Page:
Grassroots media to advocate, educate and encourage adults and youth to think and act differently. Voices of Hope Productions is a creative services and multimedia production company specializing in short and feature length documentaries, cause marketing, issue advertising, public affairs programming and media education. We work with corporations, nonprofit and government agencies to build brand identity through a wide-range of media and distribution options.

|THE EYE| is published regularly to announce the latest news about Voices of Hope films, programs, workshops, industry events and broadcasts. If your email is text only
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Citizen Schools runs after-school programs at 24 schools in 13 cities, staffed mostly by about 2,000 volunteer architects, attorneys, journalists, and other professionals who use their passions to inspire students. In 10-week apprenticeships, students work with volunteers to create market-quality products, such as Web sites. The group hopes to expand to 100 schools and 8,000 volunteers within five years. Citizen Schools deliver an outcomes-focused, hands-on educational program.

Citizen Schools believes it's time to re-imagine education in America by engaging whole communities in the learning process. It's time young people are caught at the critical point of early adolescence, when the gap between the educational haves and have-nots widens dramatically. It's time we education extended beyond the classroom and beyond the typical school day to include real and rigorous learning opportunities outside school. They feel growing the number of high quality organizations working with schools and communities increases young people's access to the American Dream. A Citizen School program is run at the McKinley Community School in New Brunswick, New Jersey.


Global Youth Service Day April 21 - 23, 2006
Global Youth Service Day (GYSD) is organized by Youth Service America with the Global Youth Action Network as its key partner and a consortium of international organizations and over 120 national coordinating committees in participating countries. GYSD is an annual global event that highlights and celebrates the contributions of youth to their communities through volunteer service.
During Global Youth Service Day, youth around the world organize community service projects to address local needs. Youth participate in GYSD to address the needs of their local communities through service, to be recognized for their contributions, and to be a part of a global youth service movement.

>>>A special ceremony commemorating National Crime Victims’ Rights Week & the 10 Year Anniversary Rededication of the Deirdre O’Brien Child Advocacy Center
Wednesday, April 26
11:00 a.m. – Noon Morristown, NJ - RSVP: Email Sandi Mayer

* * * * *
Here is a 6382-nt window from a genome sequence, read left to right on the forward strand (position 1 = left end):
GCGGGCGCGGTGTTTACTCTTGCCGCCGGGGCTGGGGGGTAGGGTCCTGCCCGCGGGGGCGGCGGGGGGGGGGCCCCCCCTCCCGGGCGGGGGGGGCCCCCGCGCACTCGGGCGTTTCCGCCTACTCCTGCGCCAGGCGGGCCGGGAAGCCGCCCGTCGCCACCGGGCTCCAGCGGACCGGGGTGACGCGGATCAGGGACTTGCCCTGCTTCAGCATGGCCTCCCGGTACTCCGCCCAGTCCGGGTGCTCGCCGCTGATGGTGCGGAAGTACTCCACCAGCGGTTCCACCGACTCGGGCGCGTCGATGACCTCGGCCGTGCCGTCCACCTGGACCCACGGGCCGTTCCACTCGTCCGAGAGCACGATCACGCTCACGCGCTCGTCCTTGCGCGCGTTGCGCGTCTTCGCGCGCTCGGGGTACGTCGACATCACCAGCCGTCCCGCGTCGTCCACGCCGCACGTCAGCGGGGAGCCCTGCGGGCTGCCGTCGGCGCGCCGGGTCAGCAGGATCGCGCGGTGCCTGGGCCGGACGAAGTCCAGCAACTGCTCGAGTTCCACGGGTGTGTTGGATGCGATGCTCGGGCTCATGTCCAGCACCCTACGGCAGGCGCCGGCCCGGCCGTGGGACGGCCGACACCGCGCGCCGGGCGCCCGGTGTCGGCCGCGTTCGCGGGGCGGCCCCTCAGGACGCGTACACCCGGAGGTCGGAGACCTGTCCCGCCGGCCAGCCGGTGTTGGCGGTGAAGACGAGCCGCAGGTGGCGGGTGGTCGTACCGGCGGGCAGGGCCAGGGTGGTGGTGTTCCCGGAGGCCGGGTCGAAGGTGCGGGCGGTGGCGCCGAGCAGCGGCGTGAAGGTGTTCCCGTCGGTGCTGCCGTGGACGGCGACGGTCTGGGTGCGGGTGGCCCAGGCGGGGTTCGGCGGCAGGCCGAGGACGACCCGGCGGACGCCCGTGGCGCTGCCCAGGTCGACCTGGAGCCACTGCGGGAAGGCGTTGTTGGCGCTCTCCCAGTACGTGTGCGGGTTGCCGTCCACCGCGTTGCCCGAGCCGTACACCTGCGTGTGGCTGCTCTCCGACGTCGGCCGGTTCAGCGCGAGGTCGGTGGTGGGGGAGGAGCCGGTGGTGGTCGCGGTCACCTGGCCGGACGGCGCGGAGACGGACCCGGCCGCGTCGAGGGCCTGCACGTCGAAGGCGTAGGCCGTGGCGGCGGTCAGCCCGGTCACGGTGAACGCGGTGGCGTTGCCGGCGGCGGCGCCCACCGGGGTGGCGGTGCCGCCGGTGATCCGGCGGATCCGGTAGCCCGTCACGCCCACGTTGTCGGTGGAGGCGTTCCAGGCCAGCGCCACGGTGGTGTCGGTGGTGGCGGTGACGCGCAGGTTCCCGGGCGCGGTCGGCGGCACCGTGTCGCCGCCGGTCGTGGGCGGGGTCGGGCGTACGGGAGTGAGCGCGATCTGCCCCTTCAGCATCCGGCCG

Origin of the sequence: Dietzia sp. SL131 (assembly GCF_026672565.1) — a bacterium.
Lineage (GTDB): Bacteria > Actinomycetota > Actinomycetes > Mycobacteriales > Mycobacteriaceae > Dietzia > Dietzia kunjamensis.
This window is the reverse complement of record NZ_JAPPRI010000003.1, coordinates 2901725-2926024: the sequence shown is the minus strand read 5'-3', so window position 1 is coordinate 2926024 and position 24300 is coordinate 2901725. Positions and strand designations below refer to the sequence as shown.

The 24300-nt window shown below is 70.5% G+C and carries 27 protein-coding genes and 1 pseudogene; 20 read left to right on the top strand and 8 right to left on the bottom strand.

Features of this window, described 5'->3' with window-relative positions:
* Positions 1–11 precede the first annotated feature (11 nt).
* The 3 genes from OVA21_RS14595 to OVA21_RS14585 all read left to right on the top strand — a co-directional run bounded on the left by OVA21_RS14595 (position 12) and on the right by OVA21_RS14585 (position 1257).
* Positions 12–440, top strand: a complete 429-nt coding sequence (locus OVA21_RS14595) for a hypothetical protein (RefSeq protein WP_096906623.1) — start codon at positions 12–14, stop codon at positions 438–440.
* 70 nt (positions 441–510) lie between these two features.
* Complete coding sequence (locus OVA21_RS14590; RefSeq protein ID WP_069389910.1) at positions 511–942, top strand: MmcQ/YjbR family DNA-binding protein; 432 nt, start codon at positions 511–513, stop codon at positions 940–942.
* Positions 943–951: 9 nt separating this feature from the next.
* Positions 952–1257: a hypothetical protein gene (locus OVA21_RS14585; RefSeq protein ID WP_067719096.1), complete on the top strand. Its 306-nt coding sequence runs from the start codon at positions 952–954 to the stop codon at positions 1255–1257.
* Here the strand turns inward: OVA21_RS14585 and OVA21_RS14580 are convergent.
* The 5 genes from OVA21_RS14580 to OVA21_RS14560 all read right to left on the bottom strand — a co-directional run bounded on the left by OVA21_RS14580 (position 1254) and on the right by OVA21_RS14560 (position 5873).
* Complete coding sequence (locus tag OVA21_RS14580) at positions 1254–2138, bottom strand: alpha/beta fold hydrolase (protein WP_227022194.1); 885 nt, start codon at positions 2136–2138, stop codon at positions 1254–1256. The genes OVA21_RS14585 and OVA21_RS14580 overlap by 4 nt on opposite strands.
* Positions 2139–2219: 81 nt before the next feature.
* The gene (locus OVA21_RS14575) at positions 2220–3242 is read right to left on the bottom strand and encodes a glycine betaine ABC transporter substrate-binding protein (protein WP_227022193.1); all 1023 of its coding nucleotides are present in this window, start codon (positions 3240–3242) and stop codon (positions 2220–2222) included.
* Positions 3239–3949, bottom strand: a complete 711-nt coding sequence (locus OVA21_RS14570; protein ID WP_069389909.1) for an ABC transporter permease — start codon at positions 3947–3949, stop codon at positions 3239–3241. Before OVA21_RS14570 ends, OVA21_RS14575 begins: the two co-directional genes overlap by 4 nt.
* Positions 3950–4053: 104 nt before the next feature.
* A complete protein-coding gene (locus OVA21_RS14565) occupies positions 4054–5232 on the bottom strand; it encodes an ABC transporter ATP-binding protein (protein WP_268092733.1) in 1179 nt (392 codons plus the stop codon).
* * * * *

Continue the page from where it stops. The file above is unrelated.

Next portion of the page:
Call: 973-285-6620

>>> SAVE THE DATE AIDS WALK 2006 Saturday, May 13
Reality of Hope-A 5k Fundraising Walk-a-thon, to meet the growing needs of people living with HIV/AIDS in Northern New Jersey. Saddle River County Park, Ridgewood.


TEST YOUR CHILD'S PHYSICAL AND MENTAL SKILLS Ringling Bros. recently took out a full-page ad in The New York Times describing the ways it gives back including signature programs. One is CircusFit which states its interest in fighting childhood obesity and inactivity with the President's Council on Physical Fitness. Children can go online and test their physical and mental skills. Play Games


Blogs rule at Hunterdon Central Regional High School in Flemington, N.J. -- thanks to Will Richardson. Richardson, 47, was an English teacher for many years, but now he is the school's supervisor of instructional technology as well as the author of a new book on Web tools for the classroom. A pioneer educational blogger, he maintains a blog commonly cited by other teacher bloggers as their favorite. The school now has about 400 blogs, and its Web site is built on a series of blogs, he said. One of the blogs is called the Staff Web Lounge.

by Jefferson H. Han
Want to see the future of the touch screen? Jefferson Han and his colleagues have created a very cool screen interaction experiment. In a video you see a hand moving shapes and photos on a screen just as if they are being moved on a countertop. "We've been experimenting with a wide variety of application scenarios and interaction modalities that utilize multi-touch input information. These go far beyond the "poking" actions you get with a typical touchscreen, or the gross gesturing found in video-based interactive interfaces. It is a rich area for research, and we are extremely excited by its potential for advances in efficiency, usability, and intuitiveness. It's also just so much fun!"

>>>Read back issues of |THE EYE|

"The mark of a free mind and a free society is the ability to be critical of institutions and resist seductions of propaganda and advertisement. We need to teach our students that every citizen has a moral and civic obligation to deliberate, weigh evidence, and make informed judgments. So it is an essential task of educators to promote the skills of visual literacy that help us understand how we can be manipulated by images and seduced by media-generated virtual worlds. Newspapers could do a better job of presenting us with information and a variety of options, but they can never do our thinking for us." Sam Keen, Edutopia Magazine

Voices of Hope Productions recently attended the Northeast Media Literacy Conference at the University of Connecticut and interviewed 15 media educators for the film Analyze This! Message in the Media. Experts from across the country discussed media education in American homes and classrooms and shed some light on the current educational system: